The Lincoln Highway

and Shady Oaks

Original Lincoln Highway Marker

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The Lincoln Highway comes to Rock Valley and Shady Oaks Was Begun

The Twentieth Century arrived to the Rock Valley area and a whole new era began. The area became the focal point to a new generation of pioneers. These trendsetters abandoned the name Rock Valley and put the name Shady Oaks on the map. Shady Oaks was destined to become synonymous with transcontinental travel and the Lincoln Highway.

In 1912, representatives of the auto makers and cement companies met in Detroit, Michigan, to address a problem that behooved the automotive industry. The shortage of good roads was detrimental to sales. Carl Graham Fisher's plan for a graveled highway across the United States, at an estimated cost of $10 million, was enthusiastically received by these leaders. Thus, the Lincoln Highway Association was incorporated.

This dream was not for an all new road. It would be a ribbon of many existing roads linked together which would eventually fuse agriculture and industry. The highway was to be recognized in memory of Abraham Lincoln. As it unfurled across the United States, folks everywhere adopted the slogan, "See America first!"

According to the "Official Road Guide to the Lincoln Highway" published in 1916, Marshalltown was 1,207 miles from New York and 2,124 miles from San Francisco. The Highway benefited Marshalltown with additional trade and publicity, but the County generated little effort to improve the road that divided it. During wet weather, roads out of Marshalltown were mud-choked in every direction leaving farms isolated and cutting school attendance.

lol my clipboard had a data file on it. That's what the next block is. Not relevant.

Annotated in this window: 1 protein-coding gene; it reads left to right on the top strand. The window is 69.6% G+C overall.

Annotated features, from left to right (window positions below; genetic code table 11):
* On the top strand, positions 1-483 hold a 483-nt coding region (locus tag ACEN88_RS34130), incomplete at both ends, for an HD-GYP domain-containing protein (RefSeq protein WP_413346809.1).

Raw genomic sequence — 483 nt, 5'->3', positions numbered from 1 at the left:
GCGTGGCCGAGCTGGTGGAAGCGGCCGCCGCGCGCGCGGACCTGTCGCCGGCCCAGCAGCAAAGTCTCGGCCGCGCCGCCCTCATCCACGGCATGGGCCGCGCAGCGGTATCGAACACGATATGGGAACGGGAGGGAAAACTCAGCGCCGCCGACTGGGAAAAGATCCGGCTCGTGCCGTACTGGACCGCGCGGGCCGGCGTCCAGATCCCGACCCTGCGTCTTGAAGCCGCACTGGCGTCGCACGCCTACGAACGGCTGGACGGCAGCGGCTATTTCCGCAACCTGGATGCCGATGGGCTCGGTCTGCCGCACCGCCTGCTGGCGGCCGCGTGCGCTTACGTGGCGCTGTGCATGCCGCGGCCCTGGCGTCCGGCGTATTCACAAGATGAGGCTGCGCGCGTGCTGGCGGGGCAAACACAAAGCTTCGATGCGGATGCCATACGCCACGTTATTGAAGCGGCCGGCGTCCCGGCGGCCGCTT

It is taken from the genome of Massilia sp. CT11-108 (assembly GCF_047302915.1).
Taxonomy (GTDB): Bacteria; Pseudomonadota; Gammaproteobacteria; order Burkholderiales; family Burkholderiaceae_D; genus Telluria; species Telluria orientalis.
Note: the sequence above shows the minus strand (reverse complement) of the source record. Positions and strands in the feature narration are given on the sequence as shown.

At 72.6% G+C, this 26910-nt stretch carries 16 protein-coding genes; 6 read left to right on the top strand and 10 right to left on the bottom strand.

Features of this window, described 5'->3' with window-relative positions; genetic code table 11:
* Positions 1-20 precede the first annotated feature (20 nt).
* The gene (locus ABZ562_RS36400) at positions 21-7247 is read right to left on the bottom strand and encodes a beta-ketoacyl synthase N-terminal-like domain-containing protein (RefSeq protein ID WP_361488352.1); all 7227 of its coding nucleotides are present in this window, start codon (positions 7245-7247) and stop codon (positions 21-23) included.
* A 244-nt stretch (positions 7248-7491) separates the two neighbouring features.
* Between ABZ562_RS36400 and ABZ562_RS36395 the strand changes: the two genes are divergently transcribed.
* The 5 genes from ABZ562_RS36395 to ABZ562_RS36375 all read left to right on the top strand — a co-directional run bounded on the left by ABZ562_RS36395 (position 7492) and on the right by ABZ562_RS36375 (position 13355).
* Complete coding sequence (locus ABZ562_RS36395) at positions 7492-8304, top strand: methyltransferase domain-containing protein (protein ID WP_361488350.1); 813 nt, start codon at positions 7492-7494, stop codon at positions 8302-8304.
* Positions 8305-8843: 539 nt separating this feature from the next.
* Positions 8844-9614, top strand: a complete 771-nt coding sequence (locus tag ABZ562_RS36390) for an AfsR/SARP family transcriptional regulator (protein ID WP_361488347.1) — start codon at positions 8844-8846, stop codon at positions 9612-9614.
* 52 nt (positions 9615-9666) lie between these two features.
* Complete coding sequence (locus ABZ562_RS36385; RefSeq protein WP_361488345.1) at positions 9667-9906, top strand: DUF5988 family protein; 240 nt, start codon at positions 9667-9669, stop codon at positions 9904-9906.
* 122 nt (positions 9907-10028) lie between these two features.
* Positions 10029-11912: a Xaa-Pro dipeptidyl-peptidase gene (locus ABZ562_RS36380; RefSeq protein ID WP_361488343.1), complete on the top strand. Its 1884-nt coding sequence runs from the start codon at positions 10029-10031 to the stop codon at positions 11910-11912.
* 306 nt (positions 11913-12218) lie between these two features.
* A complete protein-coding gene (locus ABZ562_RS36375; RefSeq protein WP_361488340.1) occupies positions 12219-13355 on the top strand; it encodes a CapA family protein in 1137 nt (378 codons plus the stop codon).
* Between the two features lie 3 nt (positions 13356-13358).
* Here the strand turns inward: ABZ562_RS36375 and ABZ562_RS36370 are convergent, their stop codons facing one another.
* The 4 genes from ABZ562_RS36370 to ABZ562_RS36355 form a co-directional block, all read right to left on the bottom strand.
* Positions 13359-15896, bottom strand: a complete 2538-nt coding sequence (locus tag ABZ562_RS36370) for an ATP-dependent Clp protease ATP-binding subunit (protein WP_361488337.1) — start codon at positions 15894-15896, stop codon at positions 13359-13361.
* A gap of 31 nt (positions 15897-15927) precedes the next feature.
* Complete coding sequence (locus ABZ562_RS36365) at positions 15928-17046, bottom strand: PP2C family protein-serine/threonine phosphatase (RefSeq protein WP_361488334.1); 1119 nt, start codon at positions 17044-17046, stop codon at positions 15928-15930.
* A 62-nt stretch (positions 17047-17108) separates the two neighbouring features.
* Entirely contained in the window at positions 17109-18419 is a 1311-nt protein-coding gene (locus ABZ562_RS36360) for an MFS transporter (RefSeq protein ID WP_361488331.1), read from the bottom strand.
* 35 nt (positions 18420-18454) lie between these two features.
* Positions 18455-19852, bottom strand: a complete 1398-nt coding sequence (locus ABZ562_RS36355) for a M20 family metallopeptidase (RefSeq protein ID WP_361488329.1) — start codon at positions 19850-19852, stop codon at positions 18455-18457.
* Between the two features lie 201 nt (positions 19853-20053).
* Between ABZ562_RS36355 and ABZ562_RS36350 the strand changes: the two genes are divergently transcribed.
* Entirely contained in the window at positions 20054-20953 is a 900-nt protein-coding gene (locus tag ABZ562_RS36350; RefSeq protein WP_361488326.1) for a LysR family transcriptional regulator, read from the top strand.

Travel was difficult and long. There were few, if any, supportive facilities for travelers. Most had to stay at a cramped and hot hotels in the cities or pitch a tent, often attached to their vehicle, at a hospitable spot along the road. Shady Oaks was one of those favorite spots. Because the road did not generally go in a straight line between two points, it would often take many days to travel what would now take just a matter of hours.

Shady Oaks Gas Station and Eatery

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The road past Shady Oaks was already established as a farm-to-market route that had naturally developed during the settlement of Marshall County. In 1913, the road was designated as part of the Lincoln Highway/U.S. 30. The habit of pitching tents and picnicking at the inviting location of the abandoned Rock Valley School led to the development of the first campground and cabin camp West of the Mississippi River for transcontinental travelers. It was in this era that the core of Rock Valley was named Shady Oaks, thus putting it forever on the map.

Les Norton --- Bill Norton

In order to expand from their already popular gas station and eatery, the Norton brothers realized the need for overnight accommodations. Brothers, Leslie R. Norton and William A. Norton, selectively restored Shady Oaks into a park-like setting for camping before beginning their work on the cabin camp. They graveled the path that once led to the Rock Valley School, put in sidewalks, planted flowers and shrubbery, installed their own electrical and telephone systems, dug a new well, buried plumbing, built fireplaces, placed lawn furniture, provided recreational facilities such as horseshoe courts, and constructed all of the buildings necessary for the operation of the cabin camp.